# What does vNGR tell me and how do I use it?

We can get an even more accurate picture of true underlying profitability if promo spend data is available

Let’s assume promo spend for the first Sportsbook is known to be 40% of hold/GGR. So its GGR was 9% and NGR 5.4%

It had a HoldCrunch of -33%, which means its vHold (reported hold/GGR minus the HoldCrunch Percentage) was 6%

Its true underlying net profitability was therefore 2.4%

- 9% (hold/GGR), x -33% (HoldCrunch) = 6%, – 3.6% (% of GGR that was promo spend), = 2.4%

We call this 2.4% number ‘vNGR’, value+NGR crunched together

Note that the promo spend is subtracted after the price distance adjustment is applied to hold/GGR. This is because we’re saying ‘ok, first let’s assume the book is equalling the leader(s) on price, what are the gross profits now? That’s the correct GGR figure from which promos should be deducted’

A note on vNGR: A Sportsbook offering uncompetitive prices and employing high levels of promo spend might reduce promo costs if it were to compete on price with the leaders. A more accurate vNGR prediction for this Sportsbook might be to apply a promo spend assumption closer to the average of other books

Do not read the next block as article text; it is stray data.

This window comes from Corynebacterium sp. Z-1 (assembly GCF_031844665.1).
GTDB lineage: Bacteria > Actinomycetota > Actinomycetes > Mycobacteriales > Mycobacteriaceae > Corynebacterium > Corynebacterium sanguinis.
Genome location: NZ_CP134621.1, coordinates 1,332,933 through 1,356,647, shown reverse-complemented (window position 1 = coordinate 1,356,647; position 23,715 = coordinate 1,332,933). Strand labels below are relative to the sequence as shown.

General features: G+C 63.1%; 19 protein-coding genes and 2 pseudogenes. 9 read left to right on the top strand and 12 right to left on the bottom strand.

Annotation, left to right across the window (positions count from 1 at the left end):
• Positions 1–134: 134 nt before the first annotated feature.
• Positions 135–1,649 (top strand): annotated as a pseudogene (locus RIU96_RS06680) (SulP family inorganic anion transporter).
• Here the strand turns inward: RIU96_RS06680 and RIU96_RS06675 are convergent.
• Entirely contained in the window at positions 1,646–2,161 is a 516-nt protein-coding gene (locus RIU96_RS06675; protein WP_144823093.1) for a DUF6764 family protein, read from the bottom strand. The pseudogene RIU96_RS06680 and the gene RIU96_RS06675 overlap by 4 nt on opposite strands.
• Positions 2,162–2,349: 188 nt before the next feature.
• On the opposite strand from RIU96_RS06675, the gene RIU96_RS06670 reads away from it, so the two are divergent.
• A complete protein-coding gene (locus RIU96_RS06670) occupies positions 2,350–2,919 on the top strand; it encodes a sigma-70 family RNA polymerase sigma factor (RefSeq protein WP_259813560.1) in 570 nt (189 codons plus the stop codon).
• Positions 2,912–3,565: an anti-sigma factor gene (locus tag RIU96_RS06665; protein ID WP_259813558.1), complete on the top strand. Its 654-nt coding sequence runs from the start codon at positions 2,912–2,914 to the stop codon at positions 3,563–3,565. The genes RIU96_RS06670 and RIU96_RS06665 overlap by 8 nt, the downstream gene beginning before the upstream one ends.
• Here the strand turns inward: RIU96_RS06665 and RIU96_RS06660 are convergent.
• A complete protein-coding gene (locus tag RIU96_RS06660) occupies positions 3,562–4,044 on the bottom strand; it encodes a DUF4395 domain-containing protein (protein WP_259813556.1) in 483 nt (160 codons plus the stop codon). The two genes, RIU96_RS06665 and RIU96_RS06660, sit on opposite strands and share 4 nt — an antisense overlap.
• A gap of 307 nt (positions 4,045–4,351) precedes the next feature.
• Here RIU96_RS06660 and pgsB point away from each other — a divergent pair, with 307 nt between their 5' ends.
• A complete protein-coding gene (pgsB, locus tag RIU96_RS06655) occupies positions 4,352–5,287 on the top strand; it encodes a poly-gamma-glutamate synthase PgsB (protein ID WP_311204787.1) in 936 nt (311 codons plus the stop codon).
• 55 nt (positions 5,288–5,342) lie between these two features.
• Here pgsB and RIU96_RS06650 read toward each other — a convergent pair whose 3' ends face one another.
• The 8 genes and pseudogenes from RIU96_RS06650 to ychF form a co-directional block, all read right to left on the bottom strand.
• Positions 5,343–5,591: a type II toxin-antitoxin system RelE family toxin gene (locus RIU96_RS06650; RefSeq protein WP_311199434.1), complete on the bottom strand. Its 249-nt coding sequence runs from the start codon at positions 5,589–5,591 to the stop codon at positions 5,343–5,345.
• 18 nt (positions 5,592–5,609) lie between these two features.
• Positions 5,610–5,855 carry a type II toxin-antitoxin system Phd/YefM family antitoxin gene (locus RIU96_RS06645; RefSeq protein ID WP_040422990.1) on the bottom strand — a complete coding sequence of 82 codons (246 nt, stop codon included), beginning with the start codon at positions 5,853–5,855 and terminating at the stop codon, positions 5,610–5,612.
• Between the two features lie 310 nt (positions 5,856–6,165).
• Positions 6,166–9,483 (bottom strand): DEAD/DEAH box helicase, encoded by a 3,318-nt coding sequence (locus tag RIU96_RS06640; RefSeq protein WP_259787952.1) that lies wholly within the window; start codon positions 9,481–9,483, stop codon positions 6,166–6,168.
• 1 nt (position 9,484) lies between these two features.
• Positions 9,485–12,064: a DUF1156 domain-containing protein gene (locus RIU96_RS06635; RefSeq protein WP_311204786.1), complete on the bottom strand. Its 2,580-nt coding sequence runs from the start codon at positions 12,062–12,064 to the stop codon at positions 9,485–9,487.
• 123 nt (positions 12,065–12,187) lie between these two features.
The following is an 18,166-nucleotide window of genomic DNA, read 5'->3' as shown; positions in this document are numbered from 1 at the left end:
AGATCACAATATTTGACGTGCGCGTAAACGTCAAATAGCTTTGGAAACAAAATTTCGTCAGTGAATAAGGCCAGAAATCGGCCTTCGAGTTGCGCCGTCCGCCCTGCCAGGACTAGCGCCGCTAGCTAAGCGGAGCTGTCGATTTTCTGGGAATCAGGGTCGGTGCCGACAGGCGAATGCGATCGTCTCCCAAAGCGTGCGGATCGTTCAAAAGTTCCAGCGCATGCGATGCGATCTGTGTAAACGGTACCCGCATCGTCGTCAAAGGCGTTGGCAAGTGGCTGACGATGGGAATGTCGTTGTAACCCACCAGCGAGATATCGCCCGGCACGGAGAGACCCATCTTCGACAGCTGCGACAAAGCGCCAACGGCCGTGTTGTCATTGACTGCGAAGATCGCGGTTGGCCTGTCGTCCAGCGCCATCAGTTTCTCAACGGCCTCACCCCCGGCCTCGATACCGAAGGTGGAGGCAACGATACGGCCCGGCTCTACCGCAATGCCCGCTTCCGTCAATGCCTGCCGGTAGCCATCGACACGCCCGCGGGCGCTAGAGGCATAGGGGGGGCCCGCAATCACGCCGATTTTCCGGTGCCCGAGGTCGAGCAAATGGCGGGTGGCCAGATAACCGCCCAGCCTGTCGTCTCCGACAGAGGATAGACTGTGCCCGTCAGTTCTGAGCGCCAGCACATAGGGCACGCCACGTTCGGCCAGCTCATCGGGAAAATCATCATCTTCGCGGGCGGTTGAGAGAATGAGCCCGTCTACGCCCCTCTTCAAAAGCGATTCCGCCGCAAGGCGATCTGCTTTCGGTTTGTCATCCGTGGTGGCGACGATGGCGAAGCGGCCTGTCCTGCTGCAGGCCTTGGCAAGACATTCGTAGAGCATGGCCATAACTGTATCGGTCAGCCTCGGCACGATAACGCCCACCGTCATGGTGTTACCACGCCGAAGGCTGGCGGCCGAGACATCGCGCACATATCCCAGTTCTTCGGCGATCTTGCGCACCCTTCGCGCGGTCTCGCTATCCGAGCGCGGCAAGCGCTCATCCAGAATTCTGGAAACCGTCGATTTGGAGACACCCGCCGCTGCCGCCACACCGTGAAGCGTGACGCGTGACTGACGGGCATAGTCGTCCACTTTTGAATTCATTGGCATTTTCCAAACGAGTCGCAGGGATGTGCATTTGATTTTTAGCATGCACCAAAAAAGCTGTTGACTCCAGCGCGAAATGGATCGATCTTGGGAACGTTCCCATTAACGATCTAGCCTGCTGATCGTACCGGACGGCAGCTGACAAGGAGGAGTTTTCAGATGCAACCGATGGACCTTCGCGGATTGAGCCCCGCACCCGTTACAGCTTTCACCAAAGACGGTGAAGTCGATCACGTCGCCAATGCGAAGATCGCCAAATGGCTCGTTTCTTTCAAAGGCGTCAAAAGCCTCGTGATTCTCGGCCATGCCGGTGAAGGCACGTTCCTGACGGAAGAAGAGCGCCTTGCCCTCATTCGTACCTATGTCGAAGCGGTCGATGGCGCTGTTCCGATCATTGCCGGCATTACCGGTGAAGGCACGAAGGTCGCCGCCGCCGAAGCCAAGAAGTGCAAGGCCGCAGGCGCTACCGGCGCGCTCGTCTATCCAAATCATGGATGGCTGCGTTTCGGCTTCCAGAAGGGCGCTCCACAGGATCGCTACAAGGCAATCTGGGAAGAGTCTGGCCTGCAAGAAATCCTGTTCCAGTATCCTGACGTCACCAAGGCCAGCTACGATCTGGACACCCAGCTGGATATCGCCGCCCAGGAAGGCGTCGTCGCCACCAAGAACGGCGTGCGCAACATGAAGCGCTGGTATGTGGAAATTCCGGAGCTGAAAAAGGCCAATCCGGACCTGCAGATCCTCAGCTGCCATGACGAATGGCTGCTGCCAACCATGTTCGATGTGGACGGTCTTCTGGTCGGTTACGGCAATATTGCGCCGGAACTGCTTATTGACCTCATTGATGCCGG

Whichever metric you focus on, ignoring price is to ignore a large margin variable that also affects handle share. Here’s a comparison to show why price matters so much when establishing true margin performance

- Let’s assume our second Sportsbook reports the same level of promo spend, 40% of hold/GGR. So its GGR and NGR are the same, 9% and 5.4% respectively
- It had a HoldCrunch of -5%, which means its vHold (reported hold/GGR minus the HoldCrunch Percentage) was 8.55%
- It’s true underlying net profitability was therefore 4.95%
- 9% (hold/GGR), x -5% (HoldCrunch) = 8.55%, – 3.6% (% of GGR that was promo spend), = 4.95%

- The vNGR comparison for the two Sportsbooks is therefore stark:
- Sportsbook A 2.4%
- Sportsbook B 4.95%

- Sportsbook B is more than twice as profitable as Sportsbook A. Quite some difference for two books that reported the same GGR and NGR numbers

Click here for further detail on why the HoldCrunch Percentage is an accurate reduction factor when assessing a Sportsbook’s core margin performance [links to platform page 9]